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Active control of run-up noise from propeller aircraft Germain, Pierre

Abstract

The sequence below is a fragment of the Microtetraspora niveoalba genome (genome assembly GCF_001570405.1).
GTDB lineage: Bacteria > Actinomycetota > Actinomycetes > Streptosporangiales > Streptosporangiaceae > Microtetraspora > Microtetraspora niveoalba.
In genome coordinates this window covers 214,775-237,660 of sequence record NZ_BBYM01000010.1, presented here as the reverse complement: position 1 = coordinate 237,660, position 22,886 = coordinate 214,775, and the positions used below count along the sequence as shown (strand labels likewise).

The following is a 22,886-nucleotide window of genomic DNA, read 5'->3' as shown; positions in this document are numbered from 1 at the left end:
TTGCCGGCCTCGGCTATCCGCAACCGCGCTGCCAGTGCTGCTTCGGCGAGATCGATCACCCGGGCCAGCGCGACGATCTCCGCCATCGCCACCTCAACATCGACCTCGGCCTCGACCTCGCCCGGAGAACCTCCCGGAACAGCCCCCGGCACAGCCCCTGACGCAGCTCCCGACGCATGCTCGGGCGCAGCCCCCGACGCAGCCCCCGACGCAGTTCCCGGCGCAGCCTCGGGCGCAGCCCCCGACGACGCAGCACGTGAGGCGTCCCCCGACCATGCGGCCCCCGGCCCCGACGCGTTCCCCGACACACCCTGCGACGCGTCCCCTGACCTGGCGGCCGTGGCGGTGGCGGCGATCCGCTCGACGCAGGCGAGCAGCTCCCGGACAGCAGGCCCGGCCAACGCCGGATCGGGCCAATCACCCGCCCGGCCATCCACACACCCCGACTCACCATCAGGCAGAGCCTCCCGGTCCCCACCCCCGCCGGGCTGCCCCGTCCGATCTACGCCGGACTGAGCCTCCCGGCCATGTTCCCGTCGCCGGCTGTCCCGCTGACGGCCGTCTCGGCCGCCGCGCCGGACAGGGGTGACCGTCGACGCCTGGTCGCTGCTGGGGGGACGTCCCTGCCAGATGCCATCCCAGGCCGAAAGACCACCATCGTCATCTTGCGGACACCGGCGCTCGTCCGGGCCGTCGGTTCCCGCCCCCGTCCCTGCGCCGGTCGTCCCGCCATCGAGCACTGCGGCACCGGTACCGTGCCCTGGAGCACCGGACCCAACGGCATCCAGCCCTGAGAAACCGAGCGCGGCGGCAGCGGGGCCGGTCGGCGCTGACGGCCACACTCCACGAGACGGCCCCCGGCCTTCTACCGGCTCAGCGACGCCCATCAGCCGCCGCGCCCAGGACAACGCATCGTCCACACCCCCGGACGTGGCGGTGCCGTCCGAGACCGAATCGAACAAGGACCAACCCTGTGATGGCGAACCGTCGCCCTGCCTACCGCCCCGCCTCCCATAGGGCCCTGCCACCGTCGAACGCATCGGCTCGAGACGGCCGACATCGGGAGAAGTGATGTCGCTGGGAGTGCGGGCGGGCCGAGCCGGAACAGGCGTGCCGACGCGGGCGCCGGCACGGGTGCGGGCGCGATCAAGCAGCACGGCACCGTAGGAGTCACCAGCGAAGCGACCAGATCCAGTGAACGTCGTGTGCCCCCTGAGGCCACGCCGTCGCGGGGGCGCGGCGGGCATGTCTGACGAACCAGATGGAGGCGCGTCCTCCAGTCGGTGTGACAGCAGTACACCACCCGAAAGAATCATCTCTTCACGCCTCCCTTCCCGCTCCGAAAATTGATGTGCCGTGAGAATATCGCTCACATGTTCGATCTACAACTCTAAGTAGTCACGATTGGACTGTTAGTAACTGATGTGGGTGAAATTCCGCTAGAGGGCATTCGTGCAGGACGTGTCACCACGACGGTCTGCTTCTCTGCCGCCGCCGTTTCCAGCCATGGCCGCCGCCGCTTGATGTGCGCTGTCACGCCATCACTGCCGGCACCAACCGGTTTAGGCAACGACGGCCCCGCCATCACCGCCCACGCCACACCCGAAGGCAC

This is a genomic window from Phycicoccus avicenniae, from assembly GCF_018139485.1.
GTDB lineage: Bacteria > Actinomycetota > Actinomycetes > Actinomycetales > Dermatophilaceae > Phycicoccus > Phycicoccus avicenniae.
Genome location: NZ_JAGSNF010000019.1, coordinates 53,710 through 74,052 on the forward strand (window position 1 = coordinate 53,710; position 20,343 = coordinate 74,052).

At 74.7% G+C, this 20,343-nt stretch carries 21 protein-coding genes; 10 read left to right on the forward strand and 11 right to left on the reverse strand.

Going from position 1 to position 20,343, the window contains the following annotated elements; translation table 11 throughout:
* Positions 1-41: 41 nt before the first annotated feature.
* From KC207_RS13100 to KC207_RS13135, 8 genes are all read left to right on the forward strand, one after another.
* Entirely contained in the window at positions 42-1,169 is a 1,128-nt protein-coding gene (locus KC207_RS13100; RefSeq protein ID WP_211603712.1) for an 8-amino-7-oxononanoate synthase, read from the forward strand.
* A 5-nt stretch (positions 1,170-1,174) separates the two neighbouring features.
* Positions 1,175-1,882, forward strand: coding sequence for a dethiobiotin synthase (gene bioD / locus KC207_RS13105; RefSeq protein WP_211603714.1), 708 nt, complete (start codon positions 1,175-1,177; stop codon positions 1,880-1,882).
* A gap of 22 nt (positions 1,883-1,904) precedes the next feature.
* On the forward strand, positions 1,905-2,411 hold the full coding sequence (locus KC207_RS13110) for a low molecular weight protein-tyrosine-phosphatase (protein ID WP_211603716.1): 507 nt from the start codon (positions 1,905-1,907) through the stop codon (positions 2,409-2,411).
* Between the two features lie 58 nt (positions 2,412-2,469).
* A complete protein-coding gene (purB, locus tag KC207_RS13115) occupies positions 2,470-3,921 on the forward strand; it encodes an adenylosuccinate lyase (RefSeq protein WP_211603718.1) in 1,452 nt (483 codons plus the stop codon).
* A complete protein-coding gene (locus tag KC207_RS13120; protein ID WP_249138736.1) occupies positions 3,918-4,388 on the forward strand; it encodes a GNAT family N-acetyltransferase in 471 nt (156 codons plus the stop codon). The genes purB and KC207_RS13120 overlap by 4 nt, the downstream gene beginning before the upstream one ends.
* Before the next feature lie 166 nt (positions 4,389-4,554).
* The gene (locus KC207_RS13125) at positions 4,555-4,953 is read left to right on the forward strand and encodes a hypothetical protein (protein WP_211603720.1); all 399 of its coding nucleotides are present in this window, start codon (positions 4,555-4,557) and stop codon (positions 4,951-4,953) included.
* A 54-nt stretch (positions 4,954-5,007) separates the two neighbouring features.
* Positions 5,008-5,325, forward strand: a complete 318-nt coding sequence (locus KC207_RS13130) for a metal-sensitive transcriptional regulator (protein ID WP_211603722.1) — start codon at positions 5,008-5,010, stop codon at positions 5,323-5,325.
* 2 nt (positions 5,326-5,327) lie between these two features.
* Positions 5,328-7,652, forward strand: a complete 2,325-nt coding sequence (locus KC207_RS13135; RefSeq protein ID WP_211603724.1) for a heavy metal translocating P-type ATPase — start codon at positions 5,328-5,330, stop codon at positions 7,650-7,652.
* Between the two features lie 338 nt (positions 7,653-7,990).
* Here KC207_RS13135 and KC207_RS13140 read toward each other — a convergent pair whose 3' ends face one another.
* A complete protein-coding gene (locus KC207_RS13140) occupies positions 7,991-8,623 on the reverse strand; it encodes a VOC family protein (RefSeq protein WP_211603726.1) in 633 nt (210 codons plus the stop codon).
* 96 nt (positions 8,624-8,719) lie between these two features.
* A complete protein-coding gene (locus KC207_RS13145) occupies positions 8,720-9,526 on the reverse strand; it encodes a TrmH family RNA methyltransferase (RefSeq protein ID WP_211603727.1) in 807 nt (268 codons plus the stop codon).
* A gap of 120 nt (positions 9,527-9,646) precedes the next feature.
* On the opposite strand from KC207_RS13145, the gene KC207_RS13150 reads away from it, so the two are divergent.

Engine run-ups are part of the regular maintenance schedule at Vancouver Airport. The noise generated by the run-ups propagates into neighbouring communities, disturbing the residents. This research focuses on controlling run-up noise from propeller aircraft. It is well known that passive control measures - such as aircraft enclosures and acoustic barriers - can only attenuate sound at high and mid frequencies. Conversely, Active Noise Control (ANC) a new technology involving using noise to reduce noise, is an inexpensive alternative to enclosures. Propeller aircraft generate tonal noise that is highly compatible with ANC . Tests on a Beechcraft 1900D found that the fundamental frequency of 112 Hz, as well as the first three harmonics, generated high noise levels in a community 3 km away from the run-up site. The insertion loss of an existing blast fence at the run-up site was measured, and found only to be efficient above 200 Hz. Computer simulations for different arrangements of ANC systems aimed at reducing run-up noise in residential areas were performed. Large triangular zones of local attenuation of 10 dB or more were obtained when 9 or more control channels were used. Increases of noise were predicted outside of these areas, but these were minimized as more control channels were employed. Using an ANC system in conjunction with a barrier, such as the existing blast fence, was shown to provide attenuation at all frequencies. ANC experiments were conducted in an anechoic chamber using 1 and 3 control channels. The fundamental and first harmonic of the Beechcraft 1900D noise were significantly attenuated with ANC. The experimental data correlated well with the theoretical predictions, validating the simulations. The results from both the computer simulations and experiments indicated the great potential of controlling run-up noise with multi-channel ANC systems. However, implementing a real ANC system at Vancouver Airport would require further evaluating the required size o f the quiet zone as well as selecting the number of control sources and the distance from the primary source to the control sources accordingly.

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